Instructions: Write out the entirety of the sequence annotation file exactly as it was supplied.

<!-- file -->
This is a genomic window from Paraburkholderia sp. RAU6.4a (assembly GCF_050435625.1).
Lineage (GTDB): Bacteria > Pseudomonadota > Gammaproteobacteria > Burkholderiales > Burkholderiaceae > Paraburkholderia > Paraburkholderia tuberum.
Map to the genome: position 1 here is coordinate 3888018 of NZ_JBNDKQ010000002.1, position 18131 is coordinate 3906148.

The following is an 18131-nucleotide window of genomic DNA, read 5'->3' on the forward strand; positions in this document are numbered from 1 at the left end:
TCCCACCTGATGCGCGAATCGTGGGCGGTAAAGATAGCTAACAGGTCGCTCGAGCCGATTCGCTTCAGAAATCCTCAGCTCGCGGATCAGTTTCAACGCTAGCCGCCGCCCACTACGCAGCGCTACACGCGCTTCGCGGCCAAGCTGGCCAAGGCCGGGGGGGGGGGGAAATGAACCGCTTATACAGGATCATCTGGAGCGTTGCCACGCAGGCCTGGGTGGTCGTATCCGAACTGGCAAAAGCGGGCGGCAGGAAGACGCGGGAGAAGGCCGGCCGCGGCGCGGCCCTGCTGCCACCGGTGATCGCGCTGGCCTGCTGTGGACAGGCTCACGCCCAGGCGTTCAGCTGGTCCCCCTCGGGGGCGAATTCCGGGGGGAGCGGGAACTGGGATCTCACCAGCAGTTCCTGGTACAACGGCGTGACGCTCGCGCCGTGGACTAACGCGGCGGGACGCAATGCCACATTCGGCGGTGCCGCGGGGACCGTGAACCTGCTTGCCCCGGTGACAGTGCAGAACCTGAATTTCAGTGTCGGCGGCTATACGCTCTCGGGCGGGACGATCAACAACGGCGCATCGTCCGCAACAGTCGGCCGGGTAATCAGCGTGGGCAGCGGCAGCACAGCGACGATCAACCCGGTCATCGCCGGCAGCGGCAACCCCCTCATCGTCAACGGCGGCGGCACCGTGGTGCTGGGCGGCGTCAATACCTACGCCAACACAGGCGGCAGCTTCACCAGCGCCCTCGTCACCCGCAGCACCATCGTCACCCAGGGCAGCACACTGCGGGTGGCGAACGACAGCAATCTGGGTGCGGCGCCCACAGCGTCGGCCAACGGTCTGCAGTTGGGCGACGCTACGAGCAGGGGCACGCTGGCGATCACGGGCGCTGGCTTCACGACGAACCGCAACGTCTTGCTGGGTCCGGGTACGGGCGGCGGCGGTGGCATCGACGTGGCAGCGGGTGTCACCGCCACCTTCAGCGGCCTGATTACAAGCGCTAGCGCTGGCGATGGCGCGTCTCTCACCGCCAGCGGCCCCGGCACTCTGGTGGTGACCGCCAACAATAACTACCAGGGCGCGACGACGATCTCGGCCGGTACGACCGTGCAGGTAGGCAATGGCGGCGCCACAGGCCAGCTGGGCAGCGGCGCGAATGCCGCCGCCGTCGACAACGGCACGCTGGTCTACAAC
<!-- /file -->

This is a genomic window from Paraburkholderia sp. RAU6.4a (assembly GCF_050435625.1).
Lineage (GTDB): Bacteria > Pseudomonadota > Gammaproteobacteria > Burkholderiales > Burkholderiaceae > Paraburkholderia > Paraburkholderia tuberum.
Map to the genome: position 1 here is coordinate 3888018 of NZ_JBNDKQ010000002.1, position 18131 is coordinate 3906148.

The following is an 18131-nucleotide window of genomic DNA, read 5'->3' on the forward strand; positions in this document are numbered from 1 at the left end:
TCCCACCTGATGCGCGAATCGTGGGCGGTAAAGATAGCTAACAGGTCGCTCGAGCCGATTCGCTTCAGAAATCCTCAGCTCGCGGATCAGTTTCAACGCTAGCCGCCGCCCACTACGCAGCGCTACACGCGCTTCGCGGCCAAGCTGGCCAAGGCCGGGGGGGGGGGGAAATGAACCGCTTATACAGGATCATCTGGAGCGTTGCCACGCAGGCCTGGGTGGTCGTATCCGAACTGGCAAAAGCGGGCGGCAGGAAGACGCGGGAGAAGGCCGGCCGCGGCGCGGCCCTGCTGCCACCGGTGATCGCGCTGGCCTGCTGTGGACAGGCTCACGCCCAGGCGTTCAGCTGGTCCCCCTCGGGGGCGAATTCCGGGGGGAGCGGGAACTGGGATCTCACCAGCAGTTCCTGGTACAACGGCGTGACGCTCGCGCCGTGGACTAACGCGGCGGGACGCAATGCCACATTCGGCGGTGCCGCGGGGACCGTGAACCTGCTTGCCCCGGTGACAGTGCAGAACCTGAATTTCAGTGTCGGCGGCTATACGCTCTCGGGCGGGACGATCAACAACGGCGCATCGTCCGCAACAGTCGGCCGGGTAATCAGCGTGGGCAGCGGCAGCACAGCGACGATCAACCCGGTCATCGCCGGCAGCGGCAACCCCCTCATCGTCAACGGCGGCGGCACCGTGGTGCTGGGCGGCGTCAATACCTACGCCAACACAGGCGGCAGCTTCACCAGCGCCCTCGTCACCCGCAGCACCATCGTCACCCAGGGCAGCACACTGCGGGTGGCGAACGACAGCAATCTGGGTGCGGCGCCCACAGCGTCGGCCAACGGTCTGCAGTTGGGCGACGCTACGAGCAGGGGCACGCTGGCGATCACGGGCGCTGGCTTCACGACGAACCGCAACGTCTTGCTGGGTCCGGGTACGGGCGGCGGCGGTGGCATCGACGTGGCAGCGGGTGTCACCGCCACCTTCAGCGGCCTGATTACAAGCGCTAGCGCTGGCGATGGCGCGTCTCTCACCGCCAGCGGCCCCGGCACTCTGGTGGTGACCGCCAACAATAACTACCAGGGCGCGACGACGATCTCGGCCGGTACGACCGTGCAGGTAGGCAATGGCGGCGCCACAGGCCAGCTGGGCAGCGGCGCGAATGCCGCCGCCGTCGACAACGGCACGCTGGTCTACAAC